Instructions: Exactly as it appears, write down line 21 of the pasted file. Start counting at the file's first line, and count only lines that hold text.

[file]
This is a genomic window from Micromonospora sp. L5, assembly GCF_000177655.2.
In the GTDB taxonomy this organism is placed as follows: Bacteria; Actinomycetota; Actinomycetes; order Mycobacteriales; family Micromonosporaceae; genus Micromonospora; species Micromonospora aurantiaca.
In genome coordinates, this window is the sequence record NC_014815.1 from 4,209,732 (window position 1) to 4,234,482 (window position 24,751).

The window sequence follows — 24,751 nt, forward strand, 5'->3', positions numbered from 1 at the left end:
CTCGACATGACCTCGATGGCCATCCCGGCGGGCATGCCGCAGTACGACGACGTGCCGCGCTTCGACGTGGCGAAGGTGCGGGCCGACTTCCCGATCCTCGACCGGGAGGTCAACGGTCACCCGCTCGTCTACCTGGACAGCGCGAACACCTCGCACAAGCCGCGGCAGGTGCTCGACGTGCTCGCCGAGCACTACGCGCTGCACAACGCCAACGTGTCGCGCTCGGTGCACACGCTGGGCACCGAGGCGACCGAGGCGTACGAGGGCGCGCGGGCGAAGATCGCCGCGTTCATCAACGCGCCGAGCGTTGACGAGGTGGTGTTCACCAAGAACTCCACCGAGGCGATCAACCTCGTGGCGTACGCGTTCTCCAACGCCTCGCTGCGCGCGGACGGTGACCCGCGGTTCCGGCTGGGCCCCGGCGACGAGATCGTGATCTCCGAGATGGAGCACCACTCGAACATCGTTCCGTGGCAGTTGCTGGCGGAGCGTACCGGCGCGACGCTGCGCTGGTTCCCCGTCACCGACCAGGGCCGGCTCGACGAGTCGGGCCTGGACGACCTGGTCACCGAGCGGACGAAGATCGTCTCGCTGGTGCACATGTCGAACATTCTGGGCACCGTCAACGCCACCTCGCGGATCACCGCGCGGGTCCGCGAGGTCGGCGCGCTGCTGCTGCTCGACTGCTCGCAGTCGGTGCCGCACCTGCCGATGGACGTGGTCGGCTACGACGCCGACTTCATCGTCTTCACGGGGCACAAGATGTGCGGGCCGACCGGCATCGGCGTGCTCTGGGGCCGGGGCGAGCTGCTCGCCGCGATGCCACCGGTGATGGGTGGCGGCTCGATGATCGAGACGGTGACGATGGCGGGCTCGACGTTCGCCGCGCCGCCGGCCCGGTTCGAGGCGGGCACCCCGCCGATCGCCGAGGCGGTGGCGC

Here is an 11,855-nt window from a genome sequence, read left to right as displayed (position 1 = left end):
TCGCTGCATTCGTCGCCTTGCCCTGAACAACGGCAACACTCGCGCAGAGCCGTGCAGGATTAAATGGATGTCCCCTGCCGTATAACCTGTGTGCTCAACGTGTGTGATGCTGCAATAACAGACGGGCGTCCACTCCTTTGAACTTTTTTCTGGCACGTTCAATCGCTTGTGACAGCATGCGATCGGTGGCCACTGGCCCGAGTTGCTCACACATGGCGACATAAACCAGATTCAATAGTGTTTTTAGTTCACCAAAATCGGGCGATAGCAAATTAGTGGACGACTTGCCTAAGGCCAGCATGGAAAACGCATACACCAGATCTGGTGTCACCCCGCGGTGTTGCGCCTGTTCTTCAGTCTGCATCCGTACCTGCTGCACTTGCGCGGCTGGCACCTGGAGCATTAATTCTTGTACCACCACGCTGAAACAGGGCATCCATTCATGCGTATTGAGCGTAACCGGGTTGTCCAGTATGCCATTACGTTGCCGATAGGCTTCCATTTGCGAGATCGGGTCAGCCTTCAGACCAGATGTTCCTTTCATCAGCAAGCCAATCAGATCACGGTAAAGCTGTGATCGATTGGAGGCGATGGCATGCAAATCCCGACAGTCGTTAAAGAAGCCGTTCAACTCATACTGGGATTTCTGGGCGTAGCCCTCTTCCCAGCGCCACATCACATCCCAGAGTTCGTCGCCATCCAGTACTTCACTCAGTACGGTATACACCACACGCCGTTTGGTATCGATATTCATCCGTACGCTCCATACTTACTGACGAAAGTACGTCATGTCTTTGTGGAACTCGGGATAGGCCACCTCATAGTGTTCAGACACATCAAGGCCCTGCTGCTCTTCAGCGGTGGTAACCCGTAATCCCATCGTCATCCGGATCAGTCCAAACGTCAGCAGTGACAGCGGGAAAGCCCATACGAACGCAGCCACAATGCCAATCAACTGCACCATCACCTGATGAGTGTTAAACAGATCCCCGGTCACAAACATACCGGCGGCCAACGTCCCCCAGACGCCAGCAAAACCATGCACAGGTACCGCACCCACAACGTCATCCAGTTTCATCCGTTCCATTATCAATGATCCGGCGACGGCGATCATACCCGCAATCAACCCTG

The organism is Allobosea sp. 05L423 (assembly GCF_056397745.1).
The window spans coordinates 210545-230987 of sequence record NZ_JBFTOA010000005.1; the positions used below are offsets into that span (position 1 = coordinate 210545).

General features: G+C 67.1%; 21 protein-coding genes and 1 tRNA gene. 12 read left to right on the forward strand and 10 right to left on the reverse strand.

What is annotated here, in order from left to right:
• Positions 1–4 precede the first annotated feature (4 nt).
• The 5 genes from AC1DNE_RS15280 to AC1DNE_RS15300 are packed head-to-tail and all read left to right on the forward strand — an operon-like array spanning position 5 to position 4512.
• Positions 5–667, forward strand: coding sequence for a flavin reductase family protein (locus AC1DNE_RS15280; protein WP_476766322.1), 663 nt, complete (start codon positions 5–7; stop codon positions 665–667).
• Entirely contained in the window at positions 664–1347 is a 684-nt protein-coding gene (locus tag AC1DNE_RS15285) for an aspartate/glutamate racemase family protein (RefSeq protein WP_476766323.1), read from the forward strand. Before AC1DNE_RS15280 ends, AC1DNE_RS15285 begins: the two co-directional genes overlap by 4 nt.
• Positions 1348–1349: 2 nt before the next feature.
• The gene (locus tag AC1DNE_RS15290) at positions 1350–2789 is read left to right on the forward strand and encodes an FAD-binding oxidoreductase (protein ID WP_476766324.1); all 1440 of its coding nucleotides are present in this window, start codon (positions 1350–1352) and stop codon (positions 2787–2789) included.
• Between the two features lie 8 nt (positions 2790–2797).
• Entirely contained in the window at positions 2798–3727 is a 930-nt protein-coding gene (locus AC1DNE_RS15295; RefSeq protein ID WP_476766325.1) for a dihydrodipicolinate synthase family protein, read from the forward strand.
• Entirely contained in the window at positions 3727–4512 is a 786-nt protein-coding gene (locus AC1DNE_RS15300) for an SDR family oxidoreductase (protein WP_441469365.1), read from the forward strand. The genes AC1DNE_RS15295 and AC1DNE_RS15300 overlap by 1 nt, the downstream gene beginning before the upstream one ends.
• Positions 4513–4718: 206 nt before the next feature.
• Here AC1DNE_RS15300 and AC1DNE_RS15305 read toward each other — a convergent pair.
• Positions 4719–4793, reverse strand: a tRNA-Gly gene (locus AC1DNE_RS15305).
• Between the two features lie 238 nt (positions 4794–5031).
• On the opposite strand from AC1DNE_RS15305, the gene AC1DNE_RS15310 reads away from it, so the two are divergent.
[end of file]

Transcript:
• Positions 4513–4718: 206 nt before the next feature.